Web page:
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The HTML5 current specification removed the <frameset> tag.

There is a nice feature of <frameset> which is not easy to reproduce without it:

In a frameset, you can change the position of the line separating the frames with the mouse.

How would I provide the same functionality with with using DIVs in JavaScript?

I've come across the following which demonstrates the behavior I'm looking for. However I would like to avoid using JQuery, even though using jQuery should be the preferred way.

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1  
Deleted the comments here. It's not really on-topic, nor generally helpful, to try to convince someone to use a particular library when they have already stated they don't intend to use it - especially when the same thing can be created without too much fuss otherwise. –  Andrew Barber May 21 '13 at 7:09

4 Answers 4

up vote 3 down vote accepted

After looking at your example fiddle, I can say that this is actually quite easy without jQuery.

All the functions there are just simple innerHTML and style manipulation, and event subscription.

A direct rewrite of that code without jQuery would be:

var i = 0;

document.getElementById("dragbar").onmousedown = function (e) {

    e.preventDefault();
    document.getElementById("mousestatus").innerHTML = "mousedown" + i++;
    window.onmousemove = function (e) {
        document.getElementById("position").innerHTML = e.pageX + ', ' + e.pageY;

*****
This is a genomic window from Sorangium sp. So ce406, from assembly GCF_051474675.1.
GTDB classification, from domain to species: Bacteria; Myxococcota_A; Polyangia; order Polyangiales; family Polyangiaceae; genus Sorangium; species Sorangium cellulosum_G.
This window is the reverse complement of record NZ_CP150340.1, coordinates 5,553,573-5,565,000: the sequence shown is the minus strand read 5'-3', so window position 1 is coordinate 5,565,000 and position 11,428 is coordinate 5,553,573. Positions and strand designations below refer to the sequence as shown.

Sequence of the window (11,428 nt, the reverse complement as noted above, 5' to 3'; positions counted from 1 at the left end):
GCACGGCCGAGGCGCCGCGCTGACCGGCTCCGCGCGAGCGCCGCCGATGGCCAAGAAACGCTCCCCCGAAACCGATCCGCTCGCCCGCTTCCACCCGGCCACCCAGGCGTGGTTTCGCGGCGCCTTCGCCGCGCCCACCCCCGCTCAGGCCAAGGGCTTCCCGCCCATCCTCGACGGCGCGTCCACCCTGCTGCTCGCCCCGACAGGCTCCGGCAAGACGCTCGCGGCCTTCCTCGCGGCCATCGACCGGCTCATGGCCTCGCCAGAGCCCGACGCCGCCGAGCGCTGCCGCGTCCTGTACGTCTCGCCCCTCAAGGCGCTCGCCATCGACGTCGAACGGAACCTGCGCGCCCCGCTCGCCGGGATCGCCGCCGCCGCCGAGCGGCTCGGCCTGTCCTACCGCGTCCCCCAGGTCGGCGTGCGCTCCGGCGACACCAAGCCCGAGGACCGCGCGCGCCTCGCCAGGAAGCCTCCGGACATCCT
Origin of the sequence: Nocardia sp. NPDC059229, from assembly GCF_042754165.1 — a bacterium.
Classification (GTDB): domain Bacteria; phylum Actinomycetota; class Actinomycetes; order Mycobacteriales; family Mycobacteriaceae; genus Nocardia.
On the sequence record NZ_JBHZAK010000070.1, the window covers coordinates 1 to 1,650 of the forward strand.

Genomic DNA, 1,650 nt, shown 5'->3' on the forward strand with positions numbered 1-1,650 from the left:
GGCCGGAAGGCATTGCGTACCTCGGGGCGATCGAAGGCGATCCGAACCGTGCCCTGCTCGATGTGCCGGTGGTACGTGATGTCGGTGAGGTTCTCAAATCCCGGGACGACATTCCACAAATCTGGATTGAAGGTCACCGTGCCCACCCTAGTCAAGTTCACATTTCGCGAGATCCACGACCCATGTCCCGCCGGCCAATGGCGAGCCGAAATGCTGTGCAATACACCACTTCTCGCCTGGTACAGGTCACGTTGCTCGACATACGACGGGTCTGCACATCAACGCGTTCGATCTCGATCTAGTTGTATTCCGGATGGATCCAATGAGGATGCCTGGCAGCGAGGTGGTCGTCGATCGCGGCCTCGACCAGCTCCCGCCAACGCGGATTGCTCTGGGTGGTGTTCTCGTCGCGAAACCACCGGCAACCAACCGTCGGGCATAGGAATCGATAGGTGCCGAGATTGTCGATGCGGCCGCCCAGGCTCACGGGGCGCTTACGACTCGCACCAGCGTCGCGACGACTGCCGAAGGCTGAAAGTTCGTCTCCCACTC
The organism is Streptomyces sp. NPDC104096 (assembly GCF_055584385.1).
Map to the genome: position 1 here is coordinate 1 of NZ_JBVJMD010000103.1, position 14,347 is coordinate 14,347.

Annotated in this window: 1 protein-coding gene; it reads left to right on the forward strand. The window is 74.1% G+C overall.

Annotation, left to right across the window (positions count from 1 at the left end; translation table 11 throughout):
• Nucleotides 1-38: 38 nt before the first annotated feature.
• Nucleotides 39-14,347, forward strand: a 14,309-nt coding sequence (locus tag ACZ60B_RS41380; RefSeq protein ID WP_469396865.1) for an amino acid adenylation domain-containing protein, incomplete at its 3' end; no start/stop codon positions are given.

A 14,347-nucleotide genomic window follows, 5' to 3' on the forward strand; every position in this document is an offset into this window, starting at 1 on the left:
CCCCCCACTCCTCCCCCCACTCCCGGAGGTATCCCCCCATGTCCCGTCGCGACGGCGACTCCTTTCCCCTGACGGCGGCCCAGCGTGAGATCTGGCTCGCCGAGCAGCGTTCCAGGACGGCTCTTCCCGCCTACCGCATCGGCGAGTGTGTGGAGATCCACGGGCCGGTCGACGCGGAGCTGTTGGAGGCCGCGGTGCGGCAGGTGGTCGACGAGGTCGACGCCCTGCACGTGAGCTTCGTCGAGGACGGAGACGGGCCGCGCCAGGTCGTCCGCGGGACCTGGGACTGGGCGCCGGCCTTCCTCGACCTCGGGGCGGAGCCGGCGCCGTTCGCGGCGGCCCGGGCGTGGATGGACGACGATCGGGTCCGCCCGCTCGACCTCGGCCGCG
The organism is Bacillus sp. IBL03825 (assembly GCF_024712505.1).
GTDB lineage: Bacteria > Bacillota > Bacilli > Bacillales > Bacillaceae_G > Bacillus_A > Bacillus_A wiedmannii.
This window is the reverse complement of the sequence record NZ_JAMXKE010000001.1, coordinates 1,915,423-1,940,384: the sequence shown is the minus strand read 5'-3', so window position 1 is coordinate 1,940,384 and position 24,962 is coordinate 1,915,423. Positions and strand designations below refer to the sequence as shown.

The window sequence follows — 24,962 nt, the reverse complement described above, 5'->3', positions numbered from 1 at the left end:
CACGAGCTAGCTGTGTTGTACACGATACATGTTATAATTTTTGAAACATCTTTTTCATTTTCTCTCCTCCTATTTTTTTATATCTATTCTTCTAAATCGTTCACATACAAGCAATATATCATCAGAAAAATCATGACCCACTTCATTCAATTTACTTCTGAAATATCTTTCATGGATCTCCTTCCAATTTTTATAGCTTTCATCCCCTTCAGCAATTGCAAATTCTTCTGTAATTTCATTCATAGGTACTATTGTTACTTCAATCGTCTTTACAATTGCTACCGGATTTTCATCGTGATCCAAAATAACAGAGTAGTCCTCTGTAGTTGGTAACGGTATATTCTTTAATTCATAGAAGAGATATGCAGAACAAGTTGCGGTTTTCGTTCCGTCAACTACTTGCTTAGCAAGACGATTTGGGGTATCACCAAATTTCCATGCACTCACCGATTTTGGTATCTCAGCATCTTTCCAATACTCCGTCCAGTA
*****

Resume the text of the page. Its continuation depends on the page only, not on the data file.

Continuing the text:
document.getElementById("sidebar").style.width = e.pageX + 2 + "px";
        document.getElementById("main").style.left = e.pageX + 2 + "px";
    };

    console.log("leaving mouseDown");
};

window.onmouseup = function (e) {
    document.getElementById("clickevent").innerHTML = 'in another mouseUp event' + i++;
    window.onmousemove = null;
};

So here is the same fiddle with pure JS.


EDIT: As @BenjaminGruenbaum pointed out, overriding the on* properties on a DOM element is not the same as specifying a new event handler.

Overriding properties like onmouseup, onload, onclick on DOM elements is the "old" way, and therefore it was supported in even the stone age of JS. My code above was written like that.

Nowadays the standard way of adding and removing event handlers are addEventListener and removeEventListener. They are not supported in old IE (but this can be worked around).

It let's you attach unlimited number of listeners to the same event and they will not interfere with each other.

So the same functionality can be achieved by: